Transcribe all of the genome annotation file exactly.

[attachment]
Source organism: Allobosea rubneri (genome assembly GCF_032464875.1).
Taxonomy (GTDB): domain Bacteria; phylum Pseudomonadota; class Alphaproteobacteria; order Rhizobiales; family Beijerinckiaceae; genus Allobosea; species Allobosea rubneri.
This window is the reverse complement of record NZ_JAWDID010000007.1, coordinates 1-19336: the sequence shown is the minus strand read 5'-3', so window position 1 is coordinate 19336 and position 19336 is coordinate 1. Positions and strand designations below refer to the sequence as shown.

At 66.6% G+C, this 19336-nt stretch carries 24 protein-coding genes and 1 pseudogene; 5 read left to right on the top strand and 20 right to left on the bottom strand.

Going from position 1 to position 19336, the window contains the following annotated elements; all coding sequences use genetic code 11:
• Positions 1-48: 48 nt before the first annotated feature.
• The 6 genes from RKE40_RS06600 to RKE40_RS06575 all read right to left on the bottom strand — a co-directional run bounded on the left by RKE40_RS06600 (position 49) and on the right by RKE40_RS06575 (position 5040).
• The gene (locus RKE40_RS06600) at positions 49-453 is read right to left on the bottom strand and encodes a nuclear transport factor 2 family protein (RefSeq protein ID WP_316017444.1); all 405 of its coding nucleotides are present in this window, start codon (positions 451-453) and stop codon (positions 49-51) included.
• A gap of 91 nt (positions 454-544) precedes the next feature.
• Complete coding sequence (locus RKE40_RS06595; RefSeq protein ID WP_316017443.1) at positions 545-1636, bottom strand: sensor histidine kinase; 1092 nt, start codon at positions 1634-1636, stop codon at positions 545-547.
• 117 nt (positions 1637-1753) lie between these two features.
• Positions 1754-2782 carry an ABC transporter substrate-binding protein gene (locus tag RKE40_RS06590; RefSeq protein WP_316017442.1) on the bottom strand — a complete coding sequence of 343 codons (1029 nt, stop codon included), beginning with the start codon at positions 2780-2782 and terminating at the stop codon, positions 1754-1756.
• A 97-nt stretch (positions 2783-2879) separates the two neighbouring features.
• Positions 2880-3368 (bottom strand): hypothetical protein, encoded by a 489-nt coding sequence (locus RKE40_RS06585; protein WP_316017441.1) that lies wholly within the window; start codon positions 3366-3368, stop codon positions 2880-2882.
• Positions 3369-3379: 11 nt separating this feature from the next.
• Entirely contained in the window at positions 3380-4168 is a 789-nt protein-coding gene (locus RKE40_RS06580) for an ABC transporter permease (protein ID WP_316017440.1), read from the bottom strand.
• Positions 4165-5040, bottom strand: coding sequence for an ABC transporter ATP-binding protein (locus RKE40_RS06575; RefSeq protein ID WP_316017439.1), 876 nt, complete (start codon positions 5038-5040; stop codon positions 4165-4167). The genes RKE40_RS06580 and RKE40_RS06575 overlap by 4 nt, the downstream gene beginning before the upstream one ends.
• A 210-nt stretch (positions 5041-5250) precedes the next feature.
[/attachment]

Source organism: Allobosea rubneri (genome assembly GCF_032464875.1).
Taxonomy (GTDB): domain Bacteria; phylum Pseudomonadota; class Alphaproteobacteria; order Rhizobiales; family Beijerinckiaceae; genus Allobosea; species Allobosea rubneri.
This window is the reverse complement of record NZ_JAWDID010000007.1, coordinates 1-19336: the sequence shown is the minus strand read 5'-3', so window position 1 is coordinate 19336 and position 19336 is coordinate 1. Positions and strand designations below refer to the sequence as shown.

At 66.6% G+C, this 19336-nt stretch carries 24 protein-coding genes and 1 pseudogene; 5 read left to right on the top strand and 20 right to left on the bottom strand.

Going from position 1 to position 19336, the window contains the following annotated elements; all coding sequences use genetic code 11:
• Positions 1-48: 48 nt before the first annotated feature.
• The 6 genes from RKE40_RS06600 to RKE40_RS06575 all read right to left on the bottom strand — a co-directional run bounded on the left by RKE40_RS06600 (position 49) and on the right by RKE40_RS06575 (position 5040).
• The gene (locus RKE40_RS06600) at positions 49-453 is read right to left on the bottom strand and encodes a nuclear transport factor 2 family protein (RefSeq protein ID WP_316017444.1); all 405 of its coding nucleotides are present in this window, start codon (positions 451-453) and stop codon (positions 49-51) included.
• A gap of 91 nt (positions 454-544) precedes the next feature.
• Complete coding sequence (locus RKE40_RS06595; RefSeq protein ID WP_316017443.1) at positions 545-1636, bottom strand: sensor histidine kinase; 1092 nt, start codon at positions 1634-1636, stop codon at positions 545-547.
• 117 nt (positions 1637-1753) lie between these two features.
• Positions 1754-2782 carry an ABC transporter substrate-binding protein gene (locus tag RKE40_RS06590; RefSeq protein WP_316017442.1) on the bottom strand — a complete coding sequence of 343 codons (1029 nt, stop codon included), beginning with the start codon at positions 2780-2782 and terminating at the stop codon, positions 1754-1756.
• A 97-nt stretch (positions 2783-2879) separates the two neighbouring features.
• Positions 2880-3368 (bottom strand): hypothetical protein, encoded by a 489-nt coding sequence (locus RKE40_RS06585; protein WP_316017441.1) that lies wholly within the window; start codon positions 3366-3368, stop codon positions 2880-2882.
• Positions 3369-3379: 11 nt separating this feature from the next.
• Entirely contained in the window at positions 3380-4168 is a 789-nt protein-coding gene (locus RKE40_RS06580) for an ABC transporter permease (protein ID WP_316017440.1), read from the bottom strand.
• Positions 4165-5040, bottom strand: coding sequence for an ABC transporter ATP-binding protein (locus RKE40_RS06575; RefSeq protein ID WP_316017439.1), 876 nt, complete (start codon positions 5038-5040; stop codon positions 4165-4167). The genes RKE40_RS06580 and RKE40_RS06575 overlap by 4 nt, the downstream gene beginning before the upstream one ends.
• A 210-nt stretch (positions 5041-5250) precedes the next feature.